Sunday, April 1, 2018

2018 Audi Q7 Review

We think the Premium Plus is the one to get. This trim adds features like an upgraded sound system and blind-spot monitoring, but more importantly gives you access to more options. Buyers with heavy commutes will appreciate the Driver Assistance package and its suite of active driver aids. Those in extreme climates will want to consider the Cold or Warm Weather packages. Whatever your needs, the Q7 Premium Plus likely has a package to meet them. We like both engines, but keep in mind that the four-cylinder's advantage is a lower price tag more so than improved fuel economy.
The Audi Q7 is one of the top luxury crossovers in the midsize segment. It offers an appealing combo of performance, comfort, technology and value. Its well-built interior and advanced suite of semiautonomous driver-assistance features are also noteworthy.






The Q7 may be Audi's biggest SUV, but it's surprisingly nimble for its size, especially when equipped with the optional adaptive air suspension and four-wheel steering. Combine that with good visibility and willing engines and the Q7 is a pleasure to drive. And if you're not in the mood to drive, the Q7's optional driver aids will not only keep you in your lane, but they will also anticipate turns and adjust to local speed limits.
Beyond the impressive technology features, the Q7's interior is filled with high-quality materials and offers exceptional comfort. It's also extremely quiet and capable of smoothing out rough roads. The engines offer usable power and reasonable fuel economy thanks to this generation Q7's weight loss.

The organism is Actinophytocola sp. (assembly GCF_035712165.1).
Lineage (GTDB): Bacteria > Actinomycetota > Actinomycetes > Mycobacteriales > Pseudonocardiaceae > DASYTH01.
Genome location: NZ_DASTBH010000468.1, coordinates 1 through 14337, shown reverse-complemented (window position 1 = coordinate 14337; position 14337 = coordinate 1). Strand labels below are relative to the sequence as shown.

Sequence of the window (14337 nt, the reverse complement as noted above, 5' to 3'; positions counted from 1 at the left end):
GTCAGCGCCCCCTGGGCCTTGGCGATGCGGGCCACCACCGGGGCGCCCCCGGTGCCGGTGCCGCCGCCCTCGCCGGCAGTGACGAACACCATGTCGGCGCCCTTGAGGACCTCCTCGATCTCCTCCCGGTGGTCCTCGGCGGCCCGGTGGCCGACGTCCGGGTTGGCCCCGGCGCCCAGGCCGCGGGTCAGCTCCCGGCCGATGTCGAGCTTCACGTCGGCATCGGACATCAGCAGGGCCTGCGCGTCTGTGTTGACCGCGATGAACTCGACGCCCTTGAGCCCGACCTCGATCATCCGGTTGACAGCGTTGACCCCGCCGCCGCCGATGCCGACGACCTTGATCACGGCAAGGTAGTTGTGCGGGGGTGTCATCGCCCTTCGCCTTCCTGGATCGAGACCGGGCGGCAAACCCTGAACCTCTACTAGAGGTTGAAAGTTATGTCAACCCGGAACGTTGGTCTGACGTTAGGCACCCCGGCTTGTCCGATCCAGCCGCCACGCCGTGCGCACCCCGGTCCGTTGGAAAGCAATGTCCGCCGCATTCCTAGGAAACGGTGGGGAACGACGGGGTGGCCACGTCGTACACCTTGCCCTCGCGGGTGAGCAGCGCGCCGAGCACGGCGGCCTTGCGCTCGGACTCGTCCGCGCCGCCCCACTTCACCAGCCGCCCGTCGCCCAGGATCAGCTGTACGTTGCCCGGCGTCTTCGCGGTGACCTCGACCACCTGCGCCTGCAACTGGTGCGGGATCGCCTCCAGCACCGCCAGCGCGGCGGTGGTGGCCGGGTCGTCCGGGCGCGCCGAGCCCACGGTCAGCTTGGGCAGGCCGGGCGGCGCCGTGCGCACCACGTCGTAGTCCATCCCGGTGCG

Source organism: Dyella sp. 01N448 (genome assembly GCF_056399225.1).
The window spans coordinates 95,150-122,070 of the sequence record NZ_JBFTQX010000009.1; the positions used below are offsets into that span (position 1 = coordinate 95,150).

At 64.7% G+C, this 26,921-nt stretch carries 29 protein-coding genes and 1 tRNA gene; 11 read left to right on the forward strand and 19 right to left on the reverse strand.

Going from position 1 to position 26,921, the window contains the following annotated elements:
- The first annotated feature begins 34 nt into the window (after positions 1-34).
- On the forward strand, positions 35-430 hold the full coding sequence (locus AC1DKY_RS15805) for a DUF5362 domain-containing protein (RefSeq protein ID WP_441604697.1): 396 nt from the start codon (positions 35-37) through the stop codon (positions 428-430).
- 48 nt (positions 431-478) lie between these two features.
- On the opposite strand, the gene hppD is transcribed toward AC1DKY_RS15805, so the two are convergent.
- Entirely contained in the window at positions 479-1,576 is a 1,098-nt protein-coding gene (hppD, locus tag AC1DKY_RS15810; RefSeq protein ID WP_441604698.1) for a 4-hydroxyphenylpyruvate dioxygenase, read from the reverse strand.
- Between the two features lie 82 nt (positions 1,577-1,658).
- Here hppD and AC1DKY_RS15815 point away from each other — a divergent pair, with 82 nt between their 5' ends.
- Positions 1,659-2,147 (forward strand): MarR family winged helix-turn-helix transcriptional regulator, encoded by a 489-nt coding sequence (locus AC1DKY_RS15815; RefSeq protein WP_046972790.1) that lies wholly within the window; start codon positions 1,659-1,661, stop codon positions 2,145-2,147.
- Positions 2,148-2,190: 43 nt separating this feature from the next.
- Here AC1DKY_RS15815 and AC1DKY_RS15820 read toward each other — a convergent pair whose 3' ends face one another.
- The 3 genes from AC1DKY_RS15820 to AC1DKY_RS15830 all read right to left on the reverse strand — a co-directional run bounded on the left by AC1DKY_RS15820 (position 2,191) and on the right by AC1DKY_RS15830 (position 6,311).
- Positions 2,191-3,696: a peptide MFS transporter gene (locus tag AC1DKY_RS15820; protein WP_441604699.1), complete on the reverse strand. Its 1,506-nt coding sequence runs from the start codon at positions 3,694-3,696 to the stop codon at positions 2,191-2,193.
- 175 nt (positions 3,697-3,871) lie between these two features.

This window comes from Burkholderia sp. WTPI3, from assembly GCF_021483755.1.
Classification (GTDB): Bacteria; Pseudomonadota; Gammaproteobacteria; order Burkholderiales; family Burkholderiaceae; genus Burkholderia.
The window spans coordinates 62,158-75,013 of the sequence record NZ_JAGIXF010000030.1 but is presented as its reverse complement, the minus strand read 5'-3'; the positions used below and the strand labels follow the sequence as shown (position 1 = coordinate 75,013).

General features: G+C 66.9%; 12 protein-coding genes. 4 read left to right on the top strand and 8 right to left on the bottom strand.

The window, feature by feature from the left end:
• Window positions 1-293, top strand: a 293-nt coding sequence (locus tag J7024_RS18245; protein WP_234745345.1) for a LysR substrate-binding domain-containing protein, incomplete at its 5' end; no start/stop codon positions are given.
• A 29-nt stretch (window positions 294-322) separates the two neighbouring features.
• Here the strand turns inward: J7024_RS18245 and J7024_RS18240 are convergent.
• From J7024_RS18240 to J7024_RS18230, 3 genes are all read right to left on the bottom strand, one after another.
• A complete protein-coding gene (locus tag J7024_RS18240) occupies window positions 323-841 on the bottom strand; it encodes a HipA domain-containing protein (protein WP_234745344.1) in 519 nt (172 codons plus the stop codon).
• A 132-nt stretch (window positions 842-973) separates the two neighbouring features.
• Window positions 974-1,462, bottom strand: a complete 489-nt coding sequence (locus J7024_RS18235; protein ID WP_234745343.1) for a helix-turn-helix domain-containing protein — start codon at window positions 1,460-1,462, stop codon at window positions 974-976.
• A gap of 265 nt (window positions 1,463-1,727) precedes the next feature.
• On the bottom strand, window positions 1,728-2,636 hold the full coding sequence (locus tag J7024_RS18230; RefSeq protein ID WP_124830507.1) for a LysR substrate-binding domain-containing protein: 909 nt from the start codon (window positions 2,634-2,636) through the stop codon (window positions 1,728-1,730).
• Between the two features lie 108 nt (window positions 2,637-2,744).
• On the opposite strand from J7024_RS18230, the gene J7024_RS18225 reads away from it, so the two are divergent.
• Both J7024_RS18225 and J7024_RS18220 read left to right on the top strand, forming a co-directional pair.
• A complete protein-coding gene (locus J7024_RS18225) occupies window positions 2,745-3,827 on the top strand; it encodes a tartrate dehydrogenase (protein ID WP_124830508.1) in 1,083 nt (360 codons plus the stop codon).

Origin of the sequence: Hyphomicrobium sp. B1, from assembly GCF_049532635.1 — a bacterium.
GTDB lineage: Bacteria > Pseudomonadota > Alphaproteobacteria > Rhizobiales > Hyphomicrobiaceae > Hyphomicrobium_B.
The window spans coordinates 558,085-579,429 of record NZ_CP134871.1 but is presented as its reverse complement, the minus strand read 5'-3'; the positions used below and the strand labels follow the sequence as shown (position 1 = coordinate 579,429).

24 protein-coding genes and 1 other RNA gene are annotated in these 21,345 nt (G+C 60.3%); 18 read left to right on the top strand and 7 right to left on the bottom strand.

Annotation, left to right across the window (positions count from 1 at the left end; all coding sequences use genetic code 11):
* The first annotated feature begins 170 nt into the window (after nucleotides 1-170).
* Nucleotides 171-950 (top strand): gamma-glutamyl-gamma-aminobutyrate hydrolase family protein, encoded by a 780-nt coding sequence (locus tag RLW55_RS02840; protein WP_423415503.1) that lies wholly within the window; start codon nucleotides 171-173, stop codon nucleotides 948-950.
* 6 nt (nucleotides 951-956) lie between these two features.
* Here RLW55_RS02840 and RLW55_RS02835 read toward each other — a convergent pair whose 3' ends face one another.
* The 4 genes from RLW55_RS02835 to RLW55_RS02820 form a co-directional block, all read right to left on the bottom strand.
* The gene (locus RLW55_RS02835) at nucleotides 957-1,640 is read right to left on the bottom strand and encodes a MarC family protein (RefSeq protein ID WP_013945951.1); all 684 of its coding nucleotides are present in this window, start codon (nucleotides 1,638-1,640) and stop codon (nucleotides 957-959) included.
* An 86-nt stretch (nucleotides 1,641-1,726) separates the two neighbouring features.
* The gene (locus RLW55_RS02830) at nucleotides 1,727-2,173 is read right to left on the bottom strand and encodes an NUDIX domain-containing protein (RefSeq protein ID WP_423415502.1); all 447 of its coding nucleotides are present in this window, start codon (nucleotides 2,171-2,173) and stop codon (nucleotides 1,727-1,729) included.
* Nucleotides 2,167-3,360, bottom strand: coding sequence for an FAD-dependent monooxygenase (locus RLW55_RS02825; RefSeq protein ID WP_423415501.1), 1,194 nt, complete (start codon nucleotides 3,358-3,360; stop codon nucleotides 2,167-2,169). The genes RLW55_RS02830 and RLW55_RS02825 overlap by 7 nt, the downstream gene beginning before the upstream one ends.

As much as we like the 2018 Audi Q7, its biggest weakness is cargo capacity. Both the Mercedes-Benz GLS-Class and Volvo XC90 boast more space, along with appealing interiors. Prospective buyers might also want to look at the sporty and well-rounded Acura MDX and BMW X5. There are a lot of strong entries in this segment, but the Q7 is one of the best, whether in base trim or fully loaded.

trim levels & features

The 2018 Audi Q7 is available in three trim levels. The entry-level Premium trim comes with enough features to satisfy many buyers but has only limited access to optional upgrades. From there, the Premium Plus trim adds a few extras, and it can be more thoroughly upgraded and customized. Finally, the range-topping Prestige trim bundles quite a few features and has access to some exclusive options.